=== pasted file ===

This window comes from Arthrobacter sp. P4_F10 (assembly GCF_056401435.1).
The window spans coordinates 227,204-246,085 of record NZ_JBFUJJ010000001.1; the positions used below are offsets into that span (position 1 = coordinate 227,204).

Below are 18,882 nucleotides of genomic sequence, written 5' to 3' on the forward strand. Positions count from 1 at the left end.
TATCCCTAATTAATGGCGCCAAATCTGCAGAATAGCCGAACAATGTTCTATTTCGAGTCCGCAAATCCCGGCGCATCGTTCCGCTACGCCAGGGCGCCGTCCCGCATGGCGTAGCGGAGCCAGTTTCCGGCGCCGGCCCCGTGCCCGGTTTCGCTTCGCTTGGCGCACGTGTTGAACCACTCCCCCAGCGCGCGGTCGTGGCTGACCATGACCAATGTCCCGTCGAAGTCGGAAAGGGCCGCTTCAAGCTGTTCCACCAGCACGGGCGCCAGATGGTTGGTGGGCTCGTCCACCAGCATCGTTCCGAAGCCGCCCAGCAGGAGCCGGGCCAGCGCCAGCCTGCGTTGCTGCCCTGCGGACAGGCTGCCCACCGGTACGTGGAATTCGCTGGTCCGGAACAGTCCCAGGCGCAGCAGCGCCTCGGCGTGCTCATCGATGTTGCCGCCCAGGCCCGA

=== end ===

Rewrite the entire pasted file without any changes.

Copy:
This window comes from Arthrobacter sp. P4_F10 (assembly GCF_056401435.1).
The window spans coordinates 227,204-246,085 of record NZ_JBFUJJ010000001.1; the positions used below are offsets into that span (position 1 = coordinate 227,204).

Below are 18,882 nucleotides of genomic sequence, written 5' to 3' on the forward strand. Positions count from 1 at the left end.
TATCCCTAATTAATGGCGCCAAATCTGCAGAATAGCCGAACAATGTTCTATTTCGAGTCCGCAAATCCCGGCGCATCGTTCCGCTACGCCAGGGCGCCGTCCCGCATGGCGTAGCGGAGCCAGTTTCCGGCGCCGGCCCCGTGCCCGGTTTCGCTTCGCTTGGCGCACGTGTTGAACCACTCCCCCAGCGCGCGGTCGTGGCTGACCATGACCAATGTCCCGTCGAAGTCGGAAAGGGCCGCTTCAAGCTGTTCCACCAGCACGGGCGCCAGATGGTTGGTGGGCTCGTCCACCAGCATCGTTCCGAAGCCGCCCAGCAGGAGCCGGGCCAGCGCCAGCCTGCGTTGCTGCCCTGCGGACAGGCTGCCCACCGGTACGTGGAATTCGCTGGTCCGGAACAGTCCCAGGCGCAGCAGCGCCTCGGCGTGCTCATCGATGTTGCCGCCCAGGCCCGA